Beaumont and Fletcher (1584 - 1616 / England)
Folding the Flocks
Shepherds all, and maidens fair,
Fold your flocks up; for the air
'Gins to thicken, and the sun
Already his great course hath run.
See the dew-drops, how they kiss
Every little flower that is;
Hanging on their velvet heads,
Like a string of crystal beads.
See the heavy clouds low falling,
And bright Hesperus down calling
The dead night from under ground;
At whose rising, mists unsound,
Damps and vapours, fly apace,
And hover o'er the smiling face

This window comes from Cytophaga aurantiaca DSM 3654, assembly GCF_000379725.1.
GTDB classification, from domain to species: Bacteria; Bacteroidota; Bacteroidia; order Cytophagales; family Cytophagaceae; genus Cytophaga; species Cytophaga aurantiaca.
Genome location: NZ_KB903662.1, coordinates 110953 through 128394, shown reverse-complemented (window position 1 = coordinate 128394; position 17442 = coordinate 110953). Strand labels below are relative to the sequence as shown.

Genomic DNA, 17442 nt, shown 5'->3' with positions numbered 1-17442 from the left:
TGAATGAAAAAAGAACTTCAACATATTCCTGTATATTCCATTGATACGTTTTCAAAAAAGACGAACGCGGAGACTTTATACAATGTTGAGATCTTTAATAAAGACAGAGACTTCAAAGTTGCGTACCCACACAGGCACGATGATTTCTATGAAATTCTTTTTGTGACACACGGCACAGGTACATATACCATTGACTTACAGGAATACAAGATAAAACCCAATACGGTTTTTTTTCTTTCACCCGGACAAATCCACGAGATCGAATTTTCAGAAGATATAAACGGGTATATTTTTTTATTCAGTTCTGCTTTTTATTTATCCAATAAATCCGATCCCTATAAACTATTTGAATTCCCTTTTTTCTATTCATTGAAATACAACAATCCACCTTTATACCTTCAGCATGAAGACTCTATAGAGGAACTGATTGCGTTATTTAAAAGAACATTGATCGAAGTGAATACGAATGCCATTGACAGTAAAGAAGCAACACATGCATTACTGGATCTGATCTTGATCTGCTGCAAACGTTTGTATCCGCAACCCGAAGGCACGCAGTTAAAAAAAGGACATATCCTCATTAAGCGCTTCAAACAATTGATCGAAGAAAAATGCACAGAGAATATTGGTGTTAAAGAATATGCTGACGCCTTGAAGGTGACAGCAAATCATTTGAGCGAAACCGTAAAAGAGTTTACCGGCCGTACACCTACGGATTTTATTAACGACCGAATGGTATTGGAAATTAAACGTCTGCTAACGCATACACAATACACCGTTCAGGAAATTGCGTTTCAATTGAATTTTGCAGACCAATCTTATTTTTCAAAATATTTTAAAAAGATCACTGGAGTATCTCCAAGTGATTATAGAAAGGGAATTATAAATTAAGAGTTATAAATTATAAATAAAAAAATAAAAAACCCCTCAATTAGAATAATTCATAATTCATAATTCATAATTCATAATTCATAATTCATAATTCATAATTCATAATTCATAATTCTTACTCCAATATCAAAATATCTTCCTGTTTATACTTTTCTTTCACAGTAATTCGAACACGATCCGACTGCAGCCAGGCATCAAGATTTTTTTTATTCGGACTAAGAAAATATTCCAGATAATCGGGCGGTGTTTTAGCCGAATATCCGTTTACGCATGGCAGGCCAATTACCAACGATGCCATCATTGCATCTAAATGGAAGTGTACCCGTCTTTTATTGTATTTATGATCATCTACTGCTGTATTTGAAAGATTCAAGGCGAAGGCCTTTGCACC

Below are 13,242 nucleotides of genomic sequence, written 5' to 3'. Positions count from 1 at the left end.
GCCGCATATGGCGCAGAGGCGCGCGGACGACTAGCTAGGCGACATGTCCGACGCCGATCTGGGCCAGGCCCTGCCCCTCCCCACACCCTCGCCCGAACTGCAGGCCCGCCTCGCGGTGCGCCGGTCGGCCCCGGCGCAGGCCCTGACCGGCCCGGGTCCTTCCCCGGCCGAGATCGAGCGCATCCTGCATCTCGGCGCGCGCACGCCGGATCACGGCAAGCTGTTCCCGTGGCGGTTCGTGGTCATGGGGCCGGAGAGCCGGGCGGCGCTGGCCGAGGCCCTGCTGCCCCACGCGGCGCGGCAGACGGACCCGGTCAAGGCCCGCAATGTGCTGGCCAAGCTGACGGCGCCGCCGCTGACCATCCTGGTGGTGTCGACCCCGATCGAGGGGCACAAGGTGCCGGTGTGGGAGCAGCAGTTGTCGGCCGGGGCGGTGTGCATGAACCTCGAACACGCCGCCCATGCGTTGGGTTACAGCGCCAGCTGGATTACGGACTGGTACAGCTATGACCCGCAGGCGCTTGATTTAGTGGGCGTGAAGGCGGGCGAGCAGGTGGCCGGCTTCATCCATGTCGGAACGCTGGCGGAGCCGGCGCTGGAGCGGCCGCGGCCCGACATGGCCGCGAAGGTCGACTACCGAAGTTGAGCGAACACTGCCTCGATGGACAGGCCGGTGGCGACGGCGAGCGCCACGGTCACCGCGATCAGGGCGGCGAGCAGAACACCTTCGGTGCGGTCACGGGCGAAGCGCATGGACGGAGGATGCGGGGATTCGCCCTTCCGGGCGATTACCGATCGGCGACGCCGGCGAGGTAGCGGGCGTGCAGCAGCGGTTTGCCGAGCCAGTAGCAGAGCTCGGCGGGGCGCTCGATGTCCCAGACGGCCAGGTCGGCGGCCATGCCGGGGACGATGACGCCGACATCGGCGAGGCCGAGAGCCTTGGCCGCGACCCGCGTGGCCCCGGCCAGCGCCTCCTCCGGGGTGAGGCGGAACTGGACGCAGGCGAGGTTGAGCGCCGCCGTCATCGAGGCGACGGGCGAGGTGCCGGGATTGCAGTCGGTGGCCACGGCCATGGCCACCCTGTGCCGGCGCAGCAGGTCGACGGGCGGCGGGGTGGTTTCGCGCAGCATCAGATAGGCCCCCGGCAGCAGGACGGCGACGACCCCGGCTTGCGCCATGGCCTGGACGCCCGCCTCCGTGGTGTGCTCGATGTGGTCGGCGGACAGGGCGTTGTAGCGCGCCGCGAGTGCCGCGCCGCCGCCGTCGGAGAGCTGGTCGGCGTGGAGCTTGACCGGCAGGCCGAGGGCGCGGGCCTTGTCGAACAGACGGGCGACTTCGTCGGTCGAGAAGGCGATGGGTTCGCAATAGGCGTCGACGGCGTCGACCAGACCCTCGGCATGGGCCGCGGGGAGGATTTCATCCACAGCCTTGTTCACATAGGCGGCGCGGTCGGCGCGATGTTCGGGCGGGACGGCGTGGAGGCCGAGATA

Of these pastures, where they come,
Striking dead both bud and bloom.
Therefore from such danger lock
Every one his loved flock;
And let your dogs lie loose without,
Lest the wolf come as a scout
From the mountain, and, ere day,
Bear a lamb or kid away;
Or the crafty, thievish fox,
Break upon your simple flocks;
To secure yourself from these
Be not too secure in ease;
So shall you good shepherds prove,
And deserve your master's love.
Now, good night! may sweetest slumbers
And soft silence fall in numbers
On your eyelids: so farewell:
Thus I end my evening knell.
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